1. Something that promotes or enhances well-being; an advantage.
2. A kindly deed.
Middle English origin, from Old French bienfait, good deed, from Latin benefactum, from benefacere, to do a service.
So I mentioned at the end of my first post that in a foundational way, my purpose in creating this blog is "our benefit." I want to take some time to share with you why I think this idea of benefit is an important, even foundational, concept.
This is the Law and the Prophets
In preparation for some recent teaching opportunities the Lord has given me, I've considered the Two Greatest Commandments of the Law. These are recorded in Matthew 22:37-39. An expert in the Mosaic Law asks Jesus what the great commandment of the Law is.
One of the amazing things about Jesus' response is that He doesn't just answer the lawyer's inquiry about the greatest commandment. He also gives Him the second greatest, and adds an astounding commentary: that the entire corpus of everything God has revealed about Himself from Genesis to John the Baptist depends on these two commandments. Over a millennium of revelation spanning 4,000 years of history hangs on these two imperatives.
And He said to him, "'YOU SHALL LOVE THE LORD YOUR GOD WITH ALL YOUR HEART, AND WITH ALL YOUR SOUL, AND WITH ALL YOUR MIND.' This is the great and foremost commandment. The second is like it, 'YOU SHALL LOVE YOUR NEIGHBOR AS YOURSELF.' On these two commandments depend the whole Law and the Prophets."
I can't quickly get over that. Jesus is intending to stun us with the magnitude and greatness of these two commandments. He is saying that they are the pillars that hold up all of Old Testament revelation. The holy, righteous, and good Law (Rom 7:12), the commandment that approaches the limit to all perfection (Ps 119:96), the Word that God has magnified above all His name (Ps 138:2), this generous disclosure of the very heart and mind of the eternal God of the universe (1Cor 2:16) hangs on two words!
And they're "like" each other. They both have to do with love. One flows out of the other. And they sum up what my life is to look like before God. And so with all my attention arrested on these two commandments, and on the absolutely ultimate statement the Lord Jesus Himself is making about them, I'm compelled to consider the nature of this love.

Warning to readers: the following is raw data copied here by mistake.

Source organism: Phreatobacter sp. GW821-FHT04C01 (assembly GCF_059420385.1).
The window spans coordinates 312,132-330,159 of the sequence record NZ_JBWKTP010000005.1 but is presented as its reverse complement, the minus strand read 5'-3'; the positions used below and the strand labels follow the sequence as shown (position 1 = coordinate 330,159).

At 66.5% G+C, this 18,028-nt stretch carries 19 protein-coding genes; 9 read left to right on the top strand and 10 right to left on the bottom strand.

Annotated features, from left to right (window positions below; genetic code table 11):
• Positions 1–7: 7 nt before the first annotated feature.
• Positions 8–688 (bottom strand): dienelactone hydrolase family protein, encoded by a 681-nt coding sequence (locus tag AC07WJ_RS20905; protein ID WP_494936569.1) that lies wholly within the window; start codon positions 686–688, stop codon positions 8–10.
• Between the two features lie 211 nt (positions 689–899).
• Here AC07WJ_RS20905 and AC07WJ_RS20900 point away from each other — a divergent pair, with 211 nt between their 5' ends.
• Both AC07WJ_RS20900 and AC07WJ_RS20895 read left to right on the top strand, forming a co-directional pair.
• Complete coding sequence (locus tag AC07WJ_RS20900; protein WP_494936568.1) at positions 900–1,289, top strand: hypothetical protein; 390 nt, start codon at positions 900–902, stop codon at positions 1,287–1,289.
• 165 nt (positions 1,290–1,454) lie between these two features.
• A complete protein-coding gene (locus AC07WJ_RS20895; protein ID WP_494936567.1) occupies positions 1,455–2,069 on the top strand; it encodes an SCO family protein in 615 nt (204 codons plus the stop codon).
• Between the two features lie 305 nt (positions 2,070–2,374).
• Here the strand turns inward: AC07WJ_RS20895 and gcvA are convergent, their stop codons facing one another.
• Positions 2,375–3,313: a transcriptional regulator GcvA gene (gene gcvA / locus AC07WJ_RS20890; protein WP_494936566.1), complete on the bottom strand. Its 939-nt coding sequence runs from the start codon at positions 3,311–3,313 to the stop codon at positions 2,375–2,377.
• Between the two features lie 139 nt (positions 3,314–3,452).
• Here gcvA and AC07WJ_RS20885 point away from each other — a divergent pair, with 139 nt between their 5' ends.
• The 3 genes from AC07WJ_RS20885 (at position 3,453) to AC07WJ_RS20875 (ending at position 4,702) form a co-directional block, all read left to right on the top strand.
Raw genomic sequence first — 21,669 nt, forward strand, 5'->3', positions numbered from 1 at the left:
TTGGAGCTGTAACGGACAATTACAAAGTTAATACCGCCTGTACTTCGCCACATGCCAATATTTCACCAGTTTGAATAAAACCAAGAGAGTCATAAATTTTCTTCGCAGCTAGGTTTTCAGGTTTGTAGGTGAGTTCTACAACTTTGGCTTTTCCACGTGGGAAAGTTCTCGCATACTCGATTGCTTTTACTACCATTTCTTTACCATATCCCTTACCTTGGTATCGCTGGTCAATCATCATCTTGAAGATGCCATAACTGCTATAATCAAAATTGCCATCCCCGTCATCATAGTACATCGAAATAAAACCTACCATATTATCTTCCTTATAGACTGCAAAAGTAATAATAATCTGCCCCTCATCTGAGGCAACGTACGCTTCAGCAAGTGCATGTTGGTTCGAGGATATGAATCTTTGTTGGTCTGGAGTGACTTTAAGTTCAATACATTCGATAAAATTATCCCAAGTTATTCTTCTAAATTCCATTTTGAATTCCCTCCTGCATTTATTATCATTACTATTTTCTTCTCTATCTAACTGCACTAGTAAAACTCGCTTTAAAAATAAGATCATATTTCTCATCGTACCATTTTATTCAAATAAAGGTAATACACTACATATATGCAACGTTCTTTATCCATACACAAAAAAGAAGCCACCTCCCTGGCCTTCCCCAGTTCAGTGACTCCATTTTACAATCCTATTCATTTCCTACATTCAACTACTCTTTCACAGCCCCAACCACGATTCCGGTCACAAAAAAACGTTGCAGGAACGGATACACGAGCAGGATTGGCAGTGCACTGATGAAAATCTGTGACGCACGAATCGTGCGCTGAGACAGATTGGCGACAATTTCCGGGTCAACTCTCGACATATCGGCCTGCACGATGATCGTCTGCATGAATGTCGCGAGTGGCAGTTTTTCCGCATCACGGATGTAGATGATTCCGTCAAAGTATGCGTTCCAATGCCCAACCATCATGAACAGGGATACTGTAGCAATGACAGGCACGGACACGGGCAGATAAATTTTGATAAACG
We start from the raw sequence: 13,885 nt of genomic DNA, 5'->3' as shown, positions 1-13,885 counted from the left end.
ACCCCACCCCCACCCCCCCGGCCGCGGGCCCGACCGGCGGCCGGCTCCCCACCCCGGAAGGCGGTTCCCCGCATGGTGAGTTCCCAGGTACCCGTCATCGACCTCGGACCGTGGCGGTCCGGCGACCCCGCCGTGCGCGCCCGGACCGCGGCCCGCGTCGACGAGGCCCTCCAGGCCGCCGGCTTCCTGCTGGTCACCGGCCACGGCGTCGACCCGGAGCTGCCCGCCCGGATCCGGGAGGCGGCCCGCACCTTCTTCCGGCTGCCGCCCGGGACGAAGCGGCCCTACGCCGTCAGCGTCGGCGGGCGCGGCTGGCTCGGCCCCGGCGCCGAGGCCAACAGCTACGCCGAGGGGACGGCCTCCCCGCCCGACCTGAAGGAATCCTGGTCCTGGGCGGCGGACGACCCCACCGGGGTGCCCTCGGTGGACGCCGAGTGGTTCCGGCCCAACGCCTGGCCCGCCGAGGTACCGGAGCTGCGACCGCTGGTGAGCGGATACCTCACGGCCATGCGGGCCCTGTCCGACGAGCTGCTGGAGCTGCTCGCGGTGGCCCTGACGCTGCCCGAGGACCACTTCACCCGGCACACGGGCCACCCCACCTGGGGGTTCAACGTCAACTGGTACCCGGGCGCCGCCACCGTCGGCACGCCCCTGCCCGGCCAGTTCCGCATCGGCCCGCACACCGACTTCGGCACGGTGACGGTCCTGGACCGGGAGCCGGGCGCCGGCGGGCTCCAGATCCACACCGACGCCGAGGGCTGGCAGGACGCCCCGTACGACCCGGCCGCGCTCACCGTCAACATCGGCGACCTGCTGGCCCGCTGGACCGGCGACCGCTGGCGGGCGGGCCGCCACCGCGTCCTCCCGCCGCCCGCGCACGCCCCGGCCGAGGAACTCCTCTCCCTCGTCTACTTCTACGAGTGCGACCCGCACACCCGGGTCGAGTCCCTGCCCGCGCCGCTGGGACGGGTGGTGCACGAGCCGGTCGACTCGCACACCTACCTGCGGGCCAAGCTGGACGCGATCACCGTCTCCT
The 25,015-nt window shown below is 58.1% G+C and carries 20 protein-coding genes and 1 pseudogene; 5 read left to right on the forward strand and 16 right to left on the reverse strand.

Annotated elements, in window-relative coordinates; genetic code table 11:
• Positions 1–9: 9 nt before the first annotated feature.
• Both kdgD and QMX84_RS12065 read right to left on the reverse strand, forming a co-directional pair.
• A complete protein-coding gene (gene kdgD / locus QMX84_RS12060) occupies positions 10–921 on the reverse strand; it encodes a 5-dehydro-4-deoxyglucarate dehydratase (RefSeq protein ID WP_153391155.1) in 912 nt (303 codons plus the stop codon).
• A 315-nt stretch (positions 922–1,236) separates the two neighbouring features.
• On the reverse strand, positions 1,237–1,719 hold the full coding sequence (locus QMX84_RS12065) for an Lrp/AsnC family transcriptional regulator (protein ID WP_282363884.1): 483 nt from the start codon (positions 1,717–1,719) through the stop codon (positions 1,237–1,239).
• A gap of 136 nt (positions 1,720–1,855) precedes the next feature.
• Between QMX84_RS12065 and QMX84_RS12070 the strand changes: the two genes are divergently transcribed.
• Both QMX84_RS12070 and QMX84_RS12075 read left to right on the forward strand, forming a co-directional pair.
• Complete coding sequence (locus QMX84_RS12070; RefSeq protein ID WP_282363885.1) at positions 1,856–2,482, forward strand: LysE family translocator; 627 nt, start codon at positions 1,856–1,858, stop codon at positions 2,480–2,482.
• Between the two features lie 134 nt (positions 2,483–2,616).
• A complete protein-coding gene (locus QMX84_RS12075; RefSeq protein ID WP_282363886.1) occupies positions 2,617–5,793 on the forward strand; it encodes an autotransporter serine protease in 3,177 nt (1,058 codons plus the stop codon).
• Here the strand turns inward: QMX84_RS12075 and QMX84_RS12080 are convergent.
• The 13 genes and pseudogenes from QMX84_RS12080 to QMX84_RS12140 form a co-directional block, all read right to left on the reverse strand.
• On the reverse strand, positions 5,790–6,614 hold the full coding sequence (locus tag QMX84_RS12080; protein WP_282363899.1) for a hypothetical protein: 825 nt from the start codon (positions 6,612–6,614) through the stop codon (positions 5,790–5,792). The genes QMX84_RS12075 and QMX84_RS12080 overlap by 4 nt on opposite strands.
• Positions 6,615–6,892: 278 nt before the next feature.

Even though it might seem totally backwards, I want to start with the second greatest commandment. What does it mean to love people? What does love for my neighbor look like? I submit that, ultimately, the Bible defines love for our neighbor as benefiting them. To love someone is to benefit them.
Scripture Commands that Believers Love by Benefiting
In Luke 6:27-36, Jesus gives an exposition of His command to love. In verses 27 through 31 He tells us that love for even our enemies consists in doing good to those who hate us, in asking for God's blessing on those who curse us, in praying for those who mistreat us, in not retaliating to physical violence, in not resisting the seizure of our property, in lending liberally without expecting any payback, in giving to everyone that asks of us. And then as a summary of all of it in verse 31 He says, literally, "Do to others as you want them to do to you."
Now, in consideration of all of those commands -- which I believe to be a practical fleshing out of the command to love our enemy -- the concept of doing good, or being a benefit to others, is at the bottom of what it means to love. Love is not merely a feeling of fondness or infatuation. It does indeed involve deep affection, but that affection, if properly inspired by its object, will overflow in action.
If it doesn't, James asks, "What's the point in calling it love?"
What use is it (Gk. ophelos, literally, What is the profit? What is the benefit?), my brethren, if someone says he has faith but he has no works? Can that faith save him? If a brother or sister is without clothing and in need of daily food, and one of you says to them, "Go in peace, be warmed and be filled," and yet you do not give them what is necessary for their body, what use (ophelos, benefit) is that? Even so faith, if it has no works, is dead, being by itself.Catch what he's saying. He's saying that if you're going to say you have faith -- if you're going to say you love God, and even if you're actually going to say you love your brother or sister and really desire their good, but you don't do anything to help the, to actually be a practical benefit to them, you don't love them. Your faith -- your love for God, your love for your neighbor -- is dead. It doesn't really exist.
The Apostle John says the same thing:
But whoever has the world's goods, and sees his brother in need and closes his heart against him, how does the love of God abide in him? Little children, let us not love with word or with tongue, but in deed and truth.Same thing. We can talk about loving people quite a bit. And we can even feel very emotionally touched by or taken with them. But unless we are some practical benefit to them, it's not really love. Let us love in deed and in truth.